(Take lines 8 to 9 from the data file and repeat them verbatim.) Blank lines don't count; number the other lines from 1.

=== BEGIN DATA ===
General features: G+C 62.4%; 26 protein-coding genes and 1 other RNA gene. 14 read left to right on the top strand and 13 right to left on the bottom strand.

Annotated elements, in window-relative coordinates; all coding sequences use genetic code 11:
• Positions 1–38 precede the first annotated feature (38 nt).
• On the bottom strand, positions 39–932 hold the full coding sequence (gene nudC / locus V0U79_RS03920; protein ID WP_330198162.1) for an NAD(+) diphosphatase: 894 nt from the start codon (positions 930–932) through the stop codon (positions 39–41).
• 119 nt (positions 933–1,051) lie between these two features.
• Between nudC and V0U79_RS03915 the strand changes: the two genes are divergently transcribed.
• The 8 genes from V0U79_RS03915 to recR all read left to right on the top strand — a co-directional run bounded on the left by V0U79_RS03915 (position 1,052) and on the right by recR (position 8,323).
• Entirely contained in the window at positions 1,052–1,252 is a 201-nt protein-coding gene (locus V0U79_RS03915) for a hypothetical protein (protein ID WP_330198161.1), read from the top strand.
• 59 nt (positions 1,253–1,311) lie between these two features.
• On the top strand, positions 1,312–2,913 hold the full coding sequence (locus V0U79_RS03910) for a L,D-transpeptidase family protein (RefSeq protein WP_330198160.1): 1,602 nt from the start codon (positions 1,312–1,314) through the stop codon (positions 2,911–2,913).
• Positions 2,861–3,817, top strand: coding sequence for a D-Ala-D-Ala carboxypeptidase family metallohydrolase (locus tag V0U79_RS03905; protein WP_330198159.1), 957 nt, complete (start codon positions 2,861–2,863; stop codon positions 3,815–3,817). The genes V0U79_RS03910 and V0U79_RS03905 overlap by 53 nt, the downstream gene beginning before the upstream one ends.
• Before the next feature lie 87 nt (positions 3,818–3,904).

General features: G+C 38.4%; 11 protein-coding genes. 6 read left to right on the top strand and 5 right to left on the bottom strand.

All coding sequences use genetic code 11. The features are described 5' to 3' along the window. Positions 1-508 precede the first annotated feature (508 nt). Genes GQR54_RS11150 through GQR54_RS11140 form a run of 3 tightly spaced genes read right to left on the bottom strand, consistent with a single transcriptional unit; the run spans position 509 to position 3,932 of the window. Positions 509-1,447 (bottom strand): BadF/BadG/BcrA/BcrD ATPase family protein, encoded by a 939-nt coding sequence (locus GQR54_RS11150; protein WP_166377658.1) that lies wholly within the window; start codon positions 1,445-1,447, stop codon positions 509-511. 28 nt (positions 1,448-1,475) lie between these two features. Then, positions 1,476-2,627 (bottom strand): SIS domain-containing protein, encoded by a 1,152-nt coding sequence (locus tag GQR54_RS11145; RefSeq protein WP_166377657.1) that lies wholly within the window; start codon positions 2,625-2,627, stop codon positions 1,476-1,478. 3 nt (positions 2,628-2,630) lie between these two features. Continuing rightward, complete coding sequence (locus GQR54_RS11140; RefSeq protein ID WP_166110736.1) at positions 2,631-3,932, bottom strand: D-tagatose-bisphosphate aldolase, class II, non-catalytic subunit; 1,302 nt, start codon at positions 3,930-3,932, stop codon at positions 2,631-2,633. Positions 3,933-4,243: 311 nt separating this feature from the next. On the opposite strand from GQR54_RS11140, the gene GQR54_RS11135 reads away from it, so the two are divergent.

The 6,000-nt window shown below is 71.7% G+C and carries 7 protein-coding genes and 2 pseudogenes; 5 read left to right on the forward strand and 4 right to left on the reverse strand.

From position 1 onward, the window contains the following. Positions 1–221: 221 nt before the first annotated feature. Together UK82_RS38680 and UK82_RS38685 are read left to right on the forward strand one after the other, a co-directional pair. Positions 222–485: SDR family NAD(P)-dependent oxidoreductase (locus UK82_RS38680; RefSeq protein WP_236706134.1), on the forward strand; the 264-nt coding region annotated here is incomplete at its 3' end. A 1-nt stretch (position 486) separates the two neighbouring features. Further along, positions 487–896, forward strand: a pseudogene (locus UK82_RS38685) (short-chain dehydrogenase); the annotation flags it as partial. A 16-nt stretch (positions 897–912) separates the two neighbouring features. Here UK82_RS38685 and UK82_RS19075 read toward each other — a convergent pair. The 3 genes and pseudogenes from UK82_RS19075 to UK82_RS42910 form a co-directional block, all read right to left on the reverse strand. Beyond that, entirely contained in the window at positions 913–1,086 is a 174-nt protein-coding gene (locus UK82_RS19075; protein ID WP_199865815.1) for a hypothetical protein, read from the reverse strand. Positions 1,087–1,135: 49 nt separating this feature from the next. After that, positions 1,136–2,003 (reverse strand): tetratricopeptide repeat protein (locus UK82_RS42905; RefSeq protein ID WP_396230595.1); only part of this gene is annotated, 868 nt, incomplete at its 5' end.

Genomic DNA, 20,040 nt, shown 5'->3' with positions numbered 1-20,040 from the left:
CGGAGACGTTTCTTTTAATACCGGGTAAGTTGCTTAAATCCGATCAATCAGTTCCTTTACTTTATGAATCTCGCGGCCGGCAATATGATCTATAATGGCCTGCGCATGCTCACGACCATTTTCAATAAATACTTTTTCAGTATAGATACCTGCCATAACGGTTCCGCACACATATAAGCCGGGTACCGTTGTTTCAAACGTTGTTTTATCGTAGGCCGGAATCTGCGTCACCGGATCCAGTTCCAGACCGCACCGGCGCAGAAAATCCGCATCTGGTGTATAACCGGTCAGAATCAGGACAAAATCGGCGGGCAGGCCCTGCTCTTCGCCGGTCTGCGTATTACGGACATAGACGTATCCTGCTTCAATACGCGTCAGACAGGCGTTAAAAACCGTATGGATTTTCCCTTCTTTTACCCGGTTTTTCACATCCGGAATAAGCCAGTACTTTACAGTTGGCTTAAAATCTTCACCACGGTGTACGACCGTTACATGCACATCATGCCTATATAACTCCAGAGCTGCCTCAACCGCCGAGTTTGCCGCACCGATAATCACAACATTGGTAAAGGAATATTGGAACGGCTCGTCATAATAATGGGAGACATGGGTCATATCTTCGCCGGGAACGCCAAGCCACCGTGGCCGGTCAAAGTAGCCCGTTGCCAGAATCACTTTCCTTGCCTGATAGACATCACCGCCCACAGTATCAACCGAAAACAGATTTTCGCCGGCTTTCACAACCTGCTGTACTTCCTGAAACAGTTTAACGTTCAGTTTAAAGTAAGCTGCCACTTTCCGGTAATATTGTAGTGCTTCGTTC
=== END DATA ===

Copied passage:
• Entirely contained in the window at positions 1,052–1,252 is a 201-nt protein-coding gene (locus V0U79_RS03915) for a hypothetical protein (protein ID WP_330198161.1), read from the top strand.
• 59 nt (positions 1,253–1,311) lie between these two features.